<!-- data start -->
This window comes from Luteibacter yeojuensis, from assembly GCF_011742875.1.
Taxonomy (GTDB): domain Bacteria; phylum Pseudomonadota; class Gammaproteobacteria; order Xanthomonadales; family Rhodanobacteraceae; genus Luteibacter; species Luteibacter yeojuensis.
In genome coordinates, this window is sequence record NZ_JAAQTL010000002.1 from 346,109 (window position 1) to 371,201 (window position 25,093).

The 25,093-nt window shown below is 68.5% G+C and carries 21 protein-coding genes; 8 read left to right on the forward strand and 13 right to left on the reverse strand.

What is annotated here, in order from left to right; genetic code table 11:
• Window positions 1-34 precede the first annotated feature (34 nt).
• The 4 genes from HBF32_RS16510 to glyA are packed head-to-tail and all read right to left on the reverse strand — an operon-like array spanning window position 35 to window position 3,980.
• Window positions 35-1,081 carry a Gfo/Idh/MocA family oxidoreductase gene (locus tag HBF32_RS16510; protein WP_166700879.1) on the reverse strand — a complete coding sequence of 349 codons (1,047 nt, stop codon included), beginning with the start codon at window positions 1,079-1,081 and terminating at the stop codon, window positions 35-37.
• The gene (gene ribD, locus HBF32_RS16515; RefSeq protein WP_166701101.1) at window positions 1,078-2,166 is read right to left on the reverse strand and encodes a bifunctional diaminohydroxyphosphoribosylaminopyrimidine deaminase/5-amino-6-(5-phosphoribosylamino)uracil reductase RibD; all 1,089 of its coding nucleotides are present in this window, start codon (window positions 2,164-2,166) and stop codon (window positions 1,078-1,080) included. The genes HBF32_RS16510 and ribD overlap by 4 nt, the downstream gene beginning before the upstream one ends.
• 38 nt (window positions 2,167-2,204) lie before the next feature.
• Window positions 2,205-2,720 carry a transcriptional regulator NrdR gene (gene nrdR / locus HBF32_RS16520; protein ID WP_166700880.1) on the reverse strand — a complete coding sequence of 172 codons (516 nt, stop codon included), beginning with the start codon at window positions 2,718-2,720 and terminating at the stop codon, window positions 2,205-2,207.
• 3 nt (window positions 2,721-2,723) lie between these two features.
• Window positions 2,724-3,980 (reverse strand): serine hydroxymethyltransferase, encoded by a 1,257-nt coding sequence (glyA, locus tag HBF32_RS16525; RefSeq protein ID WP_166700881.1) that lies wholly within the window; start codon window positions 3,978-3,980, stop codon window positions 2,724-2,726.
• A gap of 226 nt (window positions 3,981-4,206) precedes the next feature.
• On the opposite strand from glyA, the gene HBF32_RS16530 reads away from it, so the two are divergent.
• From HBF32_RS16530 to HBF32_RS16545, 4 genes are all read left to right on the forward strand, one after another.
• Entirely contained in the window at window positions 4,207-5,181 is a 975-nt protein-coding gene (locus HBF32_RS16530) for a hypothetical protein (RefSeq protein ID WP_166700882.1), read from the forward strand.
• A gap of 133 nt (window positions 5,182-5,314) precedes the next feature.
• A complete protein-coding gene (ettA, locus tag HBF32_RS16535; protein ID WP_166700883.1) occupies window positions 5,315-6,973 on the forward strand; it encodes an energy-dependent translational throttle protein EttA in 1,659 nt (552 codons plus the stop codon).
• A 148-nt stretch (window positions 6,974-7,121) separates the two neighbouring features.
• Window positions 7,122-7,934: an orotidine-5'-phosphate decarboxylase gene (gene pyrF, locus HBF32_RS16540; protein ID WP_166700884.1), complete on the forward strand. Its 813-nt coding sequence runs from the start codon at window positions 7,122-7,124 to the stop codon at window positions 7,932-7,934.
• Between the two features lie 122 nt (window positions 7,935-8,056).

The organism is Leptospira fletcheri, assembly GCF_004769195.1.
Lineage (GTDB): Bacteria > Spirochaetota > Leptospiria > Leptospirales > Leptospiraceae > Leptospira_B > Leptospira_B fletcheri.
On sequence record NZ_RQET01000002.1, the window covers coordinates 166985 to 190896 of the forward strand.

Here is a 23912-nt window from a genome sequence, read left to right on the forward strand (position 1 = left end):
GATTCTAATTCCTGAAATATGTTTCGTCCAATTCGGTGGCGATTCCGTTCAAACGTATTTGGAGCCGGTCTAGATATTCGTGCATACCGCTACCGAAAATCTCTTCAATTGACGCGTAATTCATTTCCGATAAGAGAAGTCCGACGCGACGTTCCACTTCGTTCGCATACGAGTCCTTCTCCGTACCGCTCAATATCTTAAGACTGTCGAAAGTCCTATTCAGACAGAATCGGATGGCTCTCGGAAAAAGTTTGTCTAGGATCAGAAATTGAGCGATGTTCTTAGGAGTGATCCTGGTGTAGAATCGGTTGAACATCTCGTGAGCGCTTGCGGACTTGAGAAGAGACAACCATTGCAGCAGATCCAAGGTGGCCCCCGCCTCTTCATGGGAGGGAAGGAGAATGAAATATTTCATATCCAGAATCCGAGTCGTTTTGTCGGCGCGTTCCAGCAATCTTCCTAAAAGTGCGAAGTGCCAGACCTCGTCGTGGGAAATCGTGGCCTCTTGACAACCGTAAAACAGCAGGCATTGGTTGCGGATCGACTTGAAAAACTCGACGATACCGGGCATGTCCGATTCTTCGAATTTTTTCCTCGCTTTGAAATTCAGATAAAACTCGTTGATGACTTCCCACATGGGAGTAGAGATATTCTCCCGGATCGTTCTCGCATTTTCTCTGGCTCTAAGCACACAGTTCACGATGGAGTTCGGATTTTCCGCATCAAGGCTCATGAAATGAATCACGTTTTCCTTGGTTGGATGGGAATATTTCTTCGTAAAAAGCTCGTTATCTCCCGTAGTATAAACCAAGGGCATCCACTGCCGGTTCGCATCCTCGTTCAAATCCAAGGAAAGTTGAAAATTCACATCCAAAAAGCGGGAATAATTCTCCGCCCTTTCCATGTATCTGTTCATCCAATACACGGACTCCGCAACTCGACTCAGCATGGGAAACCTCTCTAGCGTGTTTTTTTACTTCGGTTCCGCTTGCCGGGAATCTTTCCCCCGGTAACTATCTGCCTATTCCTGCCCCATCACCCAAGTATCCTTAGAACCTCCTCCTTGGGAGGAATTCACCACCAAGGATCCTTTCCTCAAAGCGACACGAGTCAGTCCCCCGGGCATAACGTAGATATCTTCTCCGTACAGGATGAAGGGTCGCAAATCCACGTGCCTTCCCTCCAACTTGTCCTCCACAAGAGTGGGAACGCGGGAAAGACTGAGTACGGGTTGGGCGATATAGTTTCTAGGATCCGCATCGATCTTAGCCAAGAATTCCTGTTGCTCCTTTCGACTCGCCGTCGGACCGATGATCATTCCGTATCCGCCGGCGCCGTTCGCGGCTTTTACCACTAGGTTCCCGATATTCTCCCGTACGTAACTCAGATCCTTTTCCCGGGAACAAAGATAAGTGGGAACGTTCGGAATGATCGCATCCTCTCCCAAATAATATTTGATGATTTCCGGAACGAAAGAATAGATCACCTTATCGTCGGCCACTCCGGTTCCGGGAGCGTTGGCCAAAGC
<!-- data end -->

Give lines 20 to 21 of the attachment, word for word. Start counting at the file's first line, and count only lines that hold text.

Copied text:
• A 148-nt stretch (window positions 6,974-7,121) separates the two neighbouring features.
• Window positions 7,122-7,934: an orotidine-5'-phosphate decarboxylase gene (gene pyrF, locus HBF32_RS16540; protein ID WP_166700884.1), complete on the forward strand. Its 813-nt coding sequence runs from the start codon at window positions 7,122-7,124 to the stop codon at window positions 7,932-7,934.